Foreclosure Stories: Ferreting out fraud

May 24, 2012



This is a weekly column by Sandusky attorney Dan McGookey, devoted to telling true stories of homeowners who have been victimized by a lending system which makes it profitable to foreclose. The names used have been changed for privacy purposes. This is Elliot's Tale.

After handling hundreds of foreclosure cases involving securitized loans, I can safely say that every single securitized loan transaction involves fraud of some sort. Sometimes I shudder to think how many millions of families have lost their homes through foreclosure, when they could have saved them by pointing out their bank’s fraud, if only they had been able to find and expose it. Of course, the challenge in being able to do so varies with each case.

One of the most glaring examples of bank fraud came to my attention recently when I got a visit from Elliot. Elliot had just been sued for foreclosure by Bank of New Yorkshire, as Trustee of a securitized trust established in 2002. What that means is that in that year Elliot’s loan passed through a number of different hands and ended up bundled with thousands of other loans in a loan pool or trust. The purpose of this process is to allow banks such a Bank of New Yorkshire to make enormous profits by selling stock in the loan pool at many times the true value of the loans.

Having been established in 2002, the trust supposedly owning Elliot’s loan was required to have acquired it that year. On the other hand, a cursory examination of Elliot’s foreclosure Complaint, with an alleged copy of his promissory note attached, showed an endorsement from the loan originator, BNK Mortgage Company to Bank of New Yorkshire, on April 19, 2012, only days prior to the filing of the Complaint, and almost ten years after it was required to be placed in the Trust. Obviously, the endorsement, which appears on a separate instrument called an “allonge”, is bogus for that reason alone.

But there’s more; much more. The endorsement on the allonge is that of a loan servicer, OCEAN Loan Servicing. Thus, to believe the paperwork submitted with the foreclosure Complaint, the foreclosing party, Bank of New Yorkshire in effect transferred Elliot’s loan to itself. To condone this practice would essentially open the floodgates to the possibility of anyone stepping forward and, through fraudulent paperwork, claiming they owned your loan, allowing them to foreclose on your home. Scary stuff.

On top of all this, a Google search reveals that BNK Mortgage, the party on whose behalf OCEAN endorsed the note in 2012, closed its doors and shut down in 2007. Thus, the entity supposedly transferring the loan to the foreclosing party had been out of existence 4 years before it executed the transfer documents.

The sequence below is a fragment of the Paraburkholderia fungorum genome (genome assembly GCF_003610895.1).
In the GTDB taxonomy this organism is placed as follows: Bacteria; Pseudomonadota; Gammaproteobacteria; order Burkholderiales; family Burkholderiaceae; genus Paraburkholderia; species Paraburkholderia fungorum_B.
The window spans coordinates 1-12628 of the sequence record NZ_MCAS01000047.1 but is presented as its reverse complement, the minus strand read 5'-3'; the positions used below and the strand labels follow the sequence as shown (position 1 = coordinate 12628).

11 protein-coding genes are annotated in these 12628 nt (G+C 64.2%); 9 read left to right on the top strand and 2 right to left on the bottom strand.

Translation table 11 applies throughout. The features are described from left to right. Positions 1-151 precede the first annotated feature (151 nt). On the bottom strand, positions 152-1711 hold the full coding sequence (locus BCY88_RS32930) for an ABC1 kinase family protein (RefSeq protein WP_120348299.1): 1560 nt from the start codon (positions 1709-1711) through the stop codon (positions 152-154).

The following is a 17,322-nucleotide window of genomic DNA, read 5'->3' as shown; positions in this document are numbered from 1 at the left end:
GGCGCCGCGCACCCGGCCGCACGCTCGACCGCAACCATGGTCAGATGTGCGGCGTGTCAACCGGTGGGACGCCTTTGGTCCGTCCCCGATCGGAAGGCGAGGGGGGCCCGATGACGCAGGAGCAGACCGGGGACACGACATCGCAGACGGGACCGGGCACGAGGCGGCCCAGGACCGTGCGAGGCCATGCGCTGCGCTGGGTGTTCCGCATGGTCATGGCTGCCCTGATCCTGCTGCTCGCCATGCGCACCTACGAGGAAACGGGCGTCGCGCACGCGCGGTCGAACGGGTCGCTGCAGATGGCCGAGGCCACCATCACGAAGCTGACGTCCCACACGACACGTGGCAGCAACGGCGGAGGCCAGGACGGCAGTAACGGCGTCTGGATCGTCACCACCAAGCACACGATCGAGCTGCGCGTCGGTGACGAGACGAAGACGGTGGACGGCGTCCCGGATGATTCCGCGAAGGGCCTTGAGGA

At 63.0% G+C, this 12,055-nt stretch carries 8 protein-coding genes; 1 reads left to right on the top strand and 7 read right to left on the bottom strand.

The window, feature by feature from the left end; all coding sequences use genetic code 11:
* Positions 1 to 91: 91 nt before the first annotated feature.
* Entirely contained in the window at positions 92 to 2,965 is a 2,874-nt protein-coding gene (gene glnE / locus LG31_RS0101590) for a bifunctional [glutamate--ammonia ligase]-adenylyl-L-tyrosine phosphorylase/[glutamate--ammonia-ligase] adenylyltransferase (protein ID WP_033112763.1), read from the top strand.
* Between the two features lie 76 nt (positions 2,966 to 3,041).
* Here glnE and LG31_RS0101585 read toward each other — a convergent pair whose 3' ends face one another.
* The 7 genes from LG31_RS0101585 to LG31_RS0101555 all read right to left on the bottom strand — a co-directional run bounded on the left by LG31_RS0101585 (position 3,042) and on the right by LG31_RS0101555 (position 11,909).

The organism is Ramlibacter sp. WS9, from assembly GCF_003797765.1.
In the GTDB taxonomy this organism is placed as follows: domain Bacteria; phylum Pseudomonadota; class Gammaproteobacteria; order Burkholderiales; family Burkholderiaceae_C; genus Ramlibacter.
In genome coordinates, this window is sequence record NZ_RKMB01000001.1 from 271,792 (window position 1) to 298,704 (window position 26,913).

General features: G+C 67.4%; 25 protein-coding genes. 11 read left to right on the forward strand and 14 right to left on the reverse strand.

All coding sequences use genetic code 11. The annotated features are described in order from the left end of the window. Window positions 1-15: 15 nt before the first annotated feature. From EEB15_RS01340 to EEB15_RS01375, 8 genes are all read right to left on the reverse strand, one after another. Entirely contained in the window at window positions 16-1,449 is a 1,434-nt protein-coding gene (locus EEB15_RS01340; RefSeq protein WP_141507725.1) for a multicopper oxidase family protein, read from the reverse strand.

However it gets even worse. Only a year earlier in Elliot’s bankruptcy case, Bank of New Yorkshire produced, under oath, a totally different promissory note, with a different endorsement, in support of its claims of ownership of Elliot’s loan. In other words, Bank of New Yorkshire has lied in at least one court proceeding, if not two. Beyond all this, both versions of the note are irreconcilable with the express wording of the Trusts’s Prospectus, its governing document, in that the Prospectus represents that Elliot’s note was passed into the Trust by a “Depositor,” which was not BNK.

Because Elliot’s loan is so rife with fraud, we have extremely powerful weapons at our disposal to fight his foreclosure. We may even file a counterclaim against Bank of New Yorkshire and OCEAN seeking damages and recovery of attorney fees. No matter what, the end result for Elliot will be highly favorable, which is only right, given the bank’s egregious conduct.

The lesson in Elliot’s story is this: Don’t assume the documents produced by your bank demonstrate that it is entitled to relief. The chances are extremely high that when tested, the bank’s case will wilt, in turn leading to its willingness to work with the homeowner to allow him or her to stay in the home.

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Next week: The Story of Bill, whose case is a good example that the courts are finally waking up to the pervasive fraud committed by banks in foreclosure cases.

Copyright 2012 Daniel L. McGookey